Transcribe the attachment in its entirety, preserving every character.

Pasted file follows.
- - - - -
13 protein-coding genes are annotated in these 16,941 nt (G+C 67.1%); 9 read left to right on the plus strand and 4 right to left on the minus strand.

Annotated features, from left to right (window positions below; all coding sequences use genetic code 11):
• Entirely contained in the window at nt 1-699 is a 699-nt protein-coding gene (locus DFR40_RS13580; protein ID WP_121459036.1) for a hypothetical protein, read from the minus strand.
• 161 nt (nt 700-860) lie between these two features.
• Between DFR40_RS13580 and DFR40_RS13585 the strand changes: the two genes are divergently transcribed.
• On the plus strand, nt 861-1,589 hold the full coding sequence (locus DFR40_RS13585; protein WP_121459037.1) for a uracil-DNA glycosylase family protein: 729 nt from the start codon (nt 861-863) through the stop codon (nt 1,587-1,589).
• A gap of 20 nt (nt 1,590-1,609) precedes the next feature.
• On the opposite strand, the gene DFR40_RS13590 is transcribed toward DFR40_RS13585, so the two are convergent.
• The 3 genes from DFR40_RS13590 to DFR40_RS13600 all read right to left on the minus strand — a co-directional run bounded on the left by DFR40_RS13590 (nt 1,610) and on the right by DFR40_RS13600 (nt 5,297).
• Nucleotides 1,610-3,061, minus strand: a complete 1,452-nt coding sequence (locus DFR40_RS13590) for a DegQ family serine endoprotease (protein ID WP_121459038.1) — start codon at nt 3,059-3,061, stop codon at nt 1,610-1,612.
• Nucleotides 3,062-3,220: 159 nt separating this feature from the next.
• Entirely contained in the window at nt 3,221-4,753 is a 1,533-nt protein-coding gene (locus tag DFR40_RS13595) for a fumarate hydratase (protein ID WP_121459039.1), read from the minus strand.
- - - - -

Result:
13 protein-coding genes are annotated in these 16,941 nt (G+C 67.1%); 9 read left to right on the plus strand and 4 right to left on the minus strand.

Annotated features, from left to right (window positions below; all coding sequences use genetic code 11):
• Entirely contained in the window at nt 1-699 is a 699-nt protein-coding gene (locus DFR40_RS13580; protein ID WP_121459036.1) for a hypothetical protein, read from the minus strand.
• 161 nt (nt 700-860) lie between these two features.
• Between DFR40_RS13580 and DFR40_RS13585 the strand changes: the two genes are divergently transcribed.
• On the plus strand, nt 861-1,589 hold the full coding sequence (locus DFR40_RS13585; protein WP_121459037.1) for a uracil-DNA glycosylase family protein: 729 nt from the start codon (nt 861-863) through the stop codon (nt 1,587-1,589).
• A gap of 20 nt (nt 1,590-1,609) precedes the next feature.
• On the opposite strand, the gene DFR40_RS13590 is transcribed toward DFR40_RS13585, so the two are convergent.
• The 3 genes from DFR40_RS13590 to DFR40_RS13600 all read right to left on the minus strand — a co-directional run bounded on the left by DFR40_RS13590 (nt 1,610) and on the right by DFR40_RS13600 (nt 5,297).
• Nucleotides 1,610-3,061, minus strand: a complete 1,452-nt coding sequence (locus DFR40_RS13590) for a DegQ family serine endoprotease (protein ID WP_121459038.1) — start codon at nt 3,059-3,061, stop codon at nt 1,610-1,612.
• Nucleotides 3,062-3,220: 159 nt separating this feature from the next.
• Entirely contained in the window at nt 3,221-4,753 is a 1,533-nt protein-coding gene (locus tag DFR40_RS13595) for a fumarate hydratase (protein ID WP_121459039.1), read from the minus strand.